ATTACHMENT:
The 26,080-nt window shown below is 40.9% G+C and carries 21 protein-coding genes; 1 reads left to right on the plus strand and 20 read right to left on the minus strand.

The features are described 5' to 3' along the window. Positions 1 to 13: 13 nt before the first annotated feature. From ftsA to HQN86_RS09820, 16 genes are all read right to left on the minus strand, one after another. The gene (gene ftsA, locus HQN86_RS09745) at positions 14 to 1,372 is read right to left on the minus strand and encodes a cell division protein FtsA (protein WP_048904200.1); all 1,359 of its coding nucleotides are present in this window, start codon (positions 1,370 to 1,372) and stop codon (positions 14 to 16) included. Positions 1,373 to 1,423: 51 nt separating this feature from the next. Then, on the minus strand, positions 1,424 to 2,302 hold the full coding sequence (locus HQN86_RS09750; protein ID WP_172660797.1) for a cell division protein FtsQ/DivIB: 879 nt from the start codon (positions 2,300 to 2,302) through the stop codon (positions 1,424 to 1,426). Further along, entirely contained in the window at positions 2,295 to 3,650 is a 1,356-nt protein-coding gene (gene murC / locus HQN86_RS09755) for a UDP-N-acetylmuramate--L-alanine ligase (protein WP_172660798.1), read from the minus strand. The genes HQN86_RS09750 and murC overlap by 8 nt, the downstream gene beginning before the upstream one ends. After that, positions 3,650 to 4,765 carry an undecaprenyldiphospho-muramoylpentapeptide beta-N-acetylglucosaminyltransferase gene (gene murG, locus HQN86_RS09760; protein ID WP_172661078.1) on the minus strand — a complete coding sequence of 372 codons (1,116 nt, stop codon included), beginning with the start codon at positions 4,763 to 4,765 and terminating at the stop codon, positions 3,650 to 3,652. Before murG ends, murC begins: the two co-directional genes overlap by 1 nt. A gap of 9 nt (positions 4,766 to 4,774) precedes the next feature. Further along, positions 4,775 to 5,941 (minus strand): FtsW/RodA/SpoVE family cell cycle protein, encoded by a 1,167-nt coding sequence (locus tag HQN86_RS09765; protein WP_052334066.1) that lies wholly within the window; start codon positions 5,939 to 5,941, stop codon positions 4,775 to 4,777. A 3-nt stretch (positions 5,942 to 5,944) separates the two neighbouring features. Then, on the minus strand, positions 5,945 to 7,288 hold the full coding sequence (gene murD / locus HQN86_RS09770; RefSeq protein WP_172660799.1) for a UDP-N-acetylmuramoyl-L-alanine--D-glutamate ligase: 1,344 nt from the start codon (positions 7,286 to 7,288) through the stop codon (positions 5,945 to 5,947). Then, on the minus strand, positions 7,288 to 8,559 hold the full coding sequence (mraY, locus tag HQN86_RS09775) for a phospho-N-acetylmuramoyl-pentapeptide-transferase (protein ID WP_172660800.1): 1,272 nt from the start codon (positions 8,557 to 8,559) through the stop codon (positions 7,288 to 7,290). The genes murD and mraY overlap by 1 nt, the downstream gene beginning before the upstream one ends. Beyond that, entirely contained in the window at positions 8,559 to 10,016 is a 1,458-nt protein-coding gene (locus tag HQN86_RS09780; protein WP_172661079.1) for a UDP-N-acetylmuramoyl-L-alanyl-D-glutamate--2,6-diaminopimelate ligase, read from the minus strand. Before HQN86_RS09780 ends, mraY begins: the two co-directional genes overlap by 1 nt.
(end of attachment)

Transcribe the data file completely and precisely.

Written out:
The 26,080-nt window shown below is 40.9% G+C and carries 21 protein-coding genes; 1 reads left to right on the plus strand and 20 read right to left on the minus strand.

The features are described 5' to 3' along the window. Positions 1 to 13: 13 nt before the first annotated feature. From ftsA to HQN86_RS09820, 16 genes are all read right to left on the minus strand, one after another. The gene (gene ftsA, locus HQN86_RS09745) at positions 14 to 1,372 is read right to left on the minus strand and encodes a cell division protein FtsA (protein WP_048904200.1); all 1,359 of its coding nucleotides are present in this window, start codon (positions 1,370 to 1,372) and stop codon (positions 14 to 16) included. Positions 1,373 to 1,423: 51 nt separating this feature from the next. Then, on the minus strand, positions 1,424 to 2,302 hold the full coding sequence (locus HQN86_RS09750; protein ID WP_172660797.1) for a cell division protein FtsQ/DivIB: 879 nt from the start codon (positions 2,300 to 2,302) through the stop codon (positions 1,424 to 1,426). Further along, entirely contained in the window at positions 2,295 to 3,650 is a 1,356-nt protein-coding gene (gene murC / locus HQN86_RS09755) for a UDP-N-acetylmuramate--L-alanine ligase (protein WP_172660798.1), read from the minus strand. The genes HQN86_RS09750 and murC overlap by 8 nt, the downstream gene beginning before the upstream one ends. After that, positions 3,650 to 4,765 carry an undecaprenyldiphospho-muramoylpentapeptide beta-N-acetylglucosaminyltransferase gene (gene murG, locus HQN86_RS09760; protein ID WP_172661078.1) on the minus strand — a complete coding sequence of 372 codons (1,116 nt, stop codon included), beginning with the start codon at positions 4,763 to 4,765 and terminating at the stop codon, positions 3,650 to 3,652. Before murG ends, murC begins: the two co-directional genes overlap by 1 nt. A gap of 9 nt (positions 4,766 to 4,774) precedes the next feature. Further along, positions 4,775 to 5,941 (minus strand): FtsW/RodA/SpoVE family cell cycle protein, encoded by a 1,167-nt coding sequence (locus tag HQN86_RS09765; protein WP_052334066.1) that lies wholly within the window; start codon positions 5,939 to 5,941, stop codon positions 4,775 to 4,777. A 3-nt stretch (positions 5,942 to 5,944) separates the two neighbouring features. Then, on the minus strand, positions 5,945 to 7,288 hold the full coding sequence (gene murD / locus HQN86_RS09770; RefSeq protein WP_172660799.1) for a UDP-N-acetylmuramoyl-L-alanine--D-glutamate ligase: 1,344 nt from the start codon (positions 7,286 to 7,288) through the stop codon (positions 5,945 to 5,947). Then, on the minus strand, positions 7,288 to 8,559 hold the full coding sequence (mraY, locus tag HQN86_RS09775) for a phospho-N-acetylmuramoyl-pentapeptide-transferase (protein ID WP_172660800.1): 1,272 nt from the start codon (positions 8,557 to 8,559) through the stop codon (positions 7,288 to 7,290). The genes murD and mraY overlap by 1 nt, the downstream gene beginning before the upstream one ends. Beyond that, entirely contained in the window at positions 8,559 to 10,016 is a 1,458-nt protein-coding gene (locus tag HQN86_RS09780; protein WP_172661079.1) for a UDP-N-acetylmuramoyl-L-alanyl-D-glutamate--2,6-diaminopimelate ligase, read from the minus strand. Before HQN86_RS09780 ends, mraY begins: the two co-directional genes overlap by 1 nt.